LifeAfterDx--Diabetes Uncensored

A internet journal from one of the first T1 Diabetics to use continuous glucose monitoring. Copyright 2005, 2006, 2007, 2008, 2009, 2010, 2011, 2012, 2013, 2014, 2015, 2016

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Location: New Mexico, United States

Hi! I’m William “Lee” Dubois (called either Wil or Lee, depending what part of the internet you’re on). I’m a diabetes columnist and the author of four books about diabetes that have collectively won 16 national and international book awards. (Hey, if you can’t brag about yourself on your own blog, where can you??) I have the great good fortune to pen the edgy Dear Abby-style advice column every Saturday at Diabetes Mine; write the Diabetes Simplified column for dLife; and am one of the ShareCare diabetes experts. My work also appears in Diabetic Living and Diabetes Self-Management magazines. In addition to writing, I’ve spent the last half-dozen years running the diabetes education program for a rural non-profit clinic in the mountains of New Mexico. Don’t worry, I’ll get some rest after the cure. LifeAfterDx is my personal home base, where I get to say what and how I feel about diabetes and… you know… life, free from the red pens of editors (all of whom I adore, of course!).

Saturday, May 17, 2014


I’ve lost something.


Everyone else says they can see me. But I can’t seem to find myself.

It’s an odd sensation. There’s really nothing wrong, but nothing feels right, either. Well, yeah, I’m still running tired. I nap a lot. Even as an infant, according to my mother, I never napped. And I’m a bit forgetful. Yesterday, I drove to Santa Fe without my wallet and without enough gas to get home. But that could happen to any stressed-out, over-worked 50-year-old man.

I still seem to be able to do my work just fine. Yes, it takes me longer to write than before, but my editors assure me that the quality is unchanged. I can still look at blood sugar patterns and understand what’s going on in my patient’s bodies. I still remember all the diabetes meds, what they do, and what their dangers are. I’m still able to spot the lies and self-delusions some of my patients bring to the table. I am still able to comfort the newly diagnosed, and to inspire the old hands who have fallen off the wagon to get back on and back into the game.

So I am functioning. 

But it I feel hollow. Like an actor playing a part, instead of a real, living, breathing human being. I guess that’s it. I don’t feel that I’m alive, that I’m living.

Something is lost.

I can’t put my finger on it, but I just don’t feel… well, Me.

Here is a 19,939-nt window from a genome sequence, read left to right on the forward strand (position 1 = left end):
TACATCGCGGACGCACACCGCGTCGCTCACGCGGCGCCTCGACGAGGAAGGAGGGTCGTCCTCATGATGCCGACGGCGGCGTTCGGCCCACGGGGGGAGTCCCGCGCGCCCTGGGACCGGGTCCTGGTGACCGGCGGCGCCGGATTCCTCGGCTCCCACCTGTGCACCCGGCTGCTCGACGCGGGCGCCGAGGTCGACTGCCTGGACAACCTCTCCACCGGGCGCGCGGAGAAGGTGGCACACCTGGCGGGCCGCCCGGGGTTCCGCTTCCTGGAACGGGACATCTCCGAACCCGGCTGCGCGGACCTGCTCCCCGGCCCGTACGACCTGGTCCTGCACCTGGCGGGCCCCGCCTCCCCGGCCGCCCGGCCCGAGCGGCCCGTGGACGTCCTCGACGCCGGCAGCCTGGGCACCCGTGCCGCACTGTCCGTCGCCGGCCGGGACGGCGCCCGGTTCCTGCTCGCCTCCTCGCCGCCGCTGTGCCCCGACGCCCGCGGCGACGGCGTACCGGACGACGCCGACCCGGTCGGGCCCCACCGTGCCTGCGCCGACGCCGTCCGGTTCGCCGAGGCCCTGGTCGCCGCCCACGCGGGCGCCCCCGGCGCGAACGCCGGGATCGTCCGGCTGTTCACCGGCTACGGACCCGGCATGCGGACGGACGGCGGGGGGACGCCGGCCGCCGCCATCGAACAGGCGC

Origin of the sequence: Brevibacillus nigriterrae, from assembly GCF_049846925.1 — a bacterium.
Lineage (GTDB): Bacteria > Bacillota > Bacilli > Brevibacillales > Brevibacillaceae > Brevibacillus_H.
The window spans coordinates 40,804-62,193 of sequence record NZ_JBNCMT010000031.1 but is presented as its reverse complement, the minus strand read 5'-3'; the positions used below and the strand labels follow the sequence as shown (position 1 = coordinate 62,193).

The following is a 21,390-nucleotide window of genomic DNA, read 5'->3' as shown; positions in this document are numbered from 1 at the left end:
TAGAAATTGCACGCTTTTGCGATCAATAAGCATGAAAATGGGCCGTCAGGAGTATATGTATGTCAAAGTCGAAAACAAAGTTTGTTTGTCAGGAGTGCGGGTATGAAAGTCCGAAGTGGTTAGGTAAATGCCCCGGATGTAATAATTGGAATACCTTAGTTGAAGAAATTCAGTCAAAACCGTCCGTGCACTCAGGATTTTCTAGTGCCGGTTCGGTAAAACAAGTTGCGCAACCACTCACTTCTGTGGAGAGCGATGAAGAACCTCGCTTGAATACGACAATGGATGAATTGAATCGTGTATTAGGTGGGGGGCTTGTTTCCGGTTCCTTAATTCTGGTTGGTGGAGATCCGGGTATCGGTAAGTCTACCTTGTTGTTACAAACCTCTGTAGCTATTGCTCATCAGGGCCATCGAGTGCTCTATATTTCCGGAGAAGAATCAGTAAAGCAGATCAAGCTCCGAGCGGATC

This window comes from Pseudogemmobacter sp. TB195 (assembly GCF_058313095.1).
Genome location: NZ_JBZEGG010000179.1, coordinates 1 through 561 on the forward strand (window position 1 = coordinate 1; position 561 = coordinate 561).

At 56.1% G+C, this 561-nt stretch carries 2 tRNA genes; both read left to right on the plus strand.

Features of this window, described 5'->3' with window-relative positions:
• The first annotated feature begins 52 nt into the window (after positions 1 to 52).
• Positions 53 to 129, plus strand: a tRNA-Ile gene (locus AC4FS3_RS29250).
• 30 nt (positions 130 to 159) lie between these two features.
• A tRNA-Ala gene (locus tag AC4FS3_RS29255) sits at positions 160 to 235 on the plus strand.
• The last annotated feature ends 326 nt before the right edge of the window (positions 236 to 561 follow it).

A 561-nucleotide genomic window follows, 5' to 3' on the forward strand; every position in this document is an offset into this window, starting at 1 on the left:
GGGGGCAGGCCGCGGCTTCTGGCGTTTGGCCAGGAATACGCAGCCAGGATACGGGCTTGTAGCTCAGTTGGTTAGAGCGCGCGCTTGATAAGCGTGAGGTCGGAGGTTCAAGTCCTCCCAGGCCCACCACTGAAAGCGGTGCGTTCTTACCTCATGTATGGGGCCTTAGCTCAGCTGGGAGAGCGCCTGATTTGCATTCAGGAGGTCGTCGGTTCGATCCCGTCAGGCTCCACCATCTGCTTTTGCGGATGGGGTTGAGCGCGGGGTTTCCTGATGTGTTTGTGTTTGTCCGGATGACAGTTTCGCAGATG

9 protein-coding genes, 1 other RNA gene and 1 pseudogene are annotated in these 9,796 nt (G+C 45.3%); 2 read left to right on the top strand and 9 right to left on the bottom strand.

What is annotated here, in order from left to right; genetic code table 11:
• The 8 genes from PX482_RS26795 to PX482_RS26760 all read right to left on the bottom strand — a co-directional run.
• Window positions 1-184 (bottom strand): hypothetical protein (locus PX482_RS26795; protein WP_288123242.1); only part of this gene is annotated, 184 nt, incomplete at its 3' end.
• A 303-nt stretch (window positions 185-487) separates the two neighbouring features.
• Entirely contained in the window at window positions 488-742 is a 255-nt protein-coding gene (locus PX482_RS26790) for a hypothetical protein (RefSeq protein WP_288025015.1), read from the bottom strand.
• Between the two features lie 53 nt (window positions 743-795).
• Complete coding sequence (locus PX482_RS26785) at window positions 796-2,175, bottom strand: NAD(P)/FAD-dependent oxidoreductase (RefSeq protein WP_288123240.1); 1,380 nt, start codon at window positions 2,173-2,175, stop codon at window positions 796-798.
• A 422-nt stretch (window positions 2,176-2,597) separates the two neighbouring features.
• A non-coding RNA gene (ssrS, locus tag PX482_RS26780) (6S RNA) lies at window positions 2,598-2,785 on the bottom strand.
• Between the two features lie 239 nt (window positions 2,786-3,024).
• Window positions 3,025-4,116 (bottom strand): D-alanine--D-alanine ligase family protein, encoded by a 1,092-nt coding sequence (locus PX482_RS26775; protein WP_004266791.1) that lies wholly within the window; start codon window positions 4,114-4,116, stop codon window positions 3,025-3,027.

My joy, my zest, my inner-sparkle seems to have died with the chickenpox.

It never occurred to me that a disease could spare your body but kill your soul.

Saturday, May 03, 2014

Hostage of Ignorance

It was an odd call, to say the least. On the other end of the line was a nurse who works for my patient’s health insurance company. They were trying to decide whether or not to deny my patient’s insulin pump supplies.

Now this Patient has been on a pump for about seven years. She’s actually a type 2, but she might as well be one of us. Pre-pump she took multiple daily injections of two kinds of insulin. She’s brittle as hell. She struggles with her control. There’s a lot of variation in her BGLs, but her A1Cs generally run in the low sevens, not a bad outcome for her efforts.

Apparently the insurance company had been looking at a recent visit note. On that day, my patient had suffered a pod failure, and just like one of us, in a matter of a few hours her BGL had rocketed up, up, up to 463mg/dL. She had changed the pod, took a correction, and was waiting for the resumed flow of insulin to take effect. As a T2, her risk of DKA from a hyperglycemia this brief was nil, so her main health issue was that she was PISSED off. Madder than a wet hen, in fact.

But I guess the insurance nurse didn’t look at the most recent pump downloads that show my lady tests 6-8 times per day, that her numbers generally run between 80-250 with a good solid average of 130,  OR that less than 5% of her readings are above 250 mg/dL. Instead, the nurse at the insurance company was totally focused on this one high BLG reading, and told me they were wondering why they were paying so much money for insulin pump supplies if this was all the better the results were.

I was stunned for a moment. Everyone has a screaming high number now and again. That’s the cost of doing business with diabetes. Taking someone’s pump away isn’t likely to improve that. Probably, the opposite is true. So I pulled up the note, glanced over it, and explained to the insurance nurse that my patient had suffered a pod failure a few hours before, that’s all.

To which the nurse asked me: “What’s a pod?”

Oh. But it gets worse. It turns out this nurse knew pretty much nothing about insulin pumps of any kind. Actually, she didn’t seem to know very much about diabetes, either.

Well, at least she called to ask, rather than just getting out her red stamp pad. And, luckily, it all ended well. The nurse was polite and courteous to me, and I was able to lobby for the value of the supplies and she cleared them for shipment.

But in the course of the conversation she happened to mention she’d soon be attending her 50th reunion at her nursing school later in the month.

Let’s see…. 50 + probable student age of 20 is 70.

So a 70-plus-year-old nurse who knows nothing about pumps and diabetes is holding my patient’s supplies hostage? Not that there’s anything wrong with advanced age. Experience counts. And I plan to work well into my 90s, as I don’t have a dime saved for my retirement, but why was someone with no knowledge of pumps in a position to be making these kinds of decisions?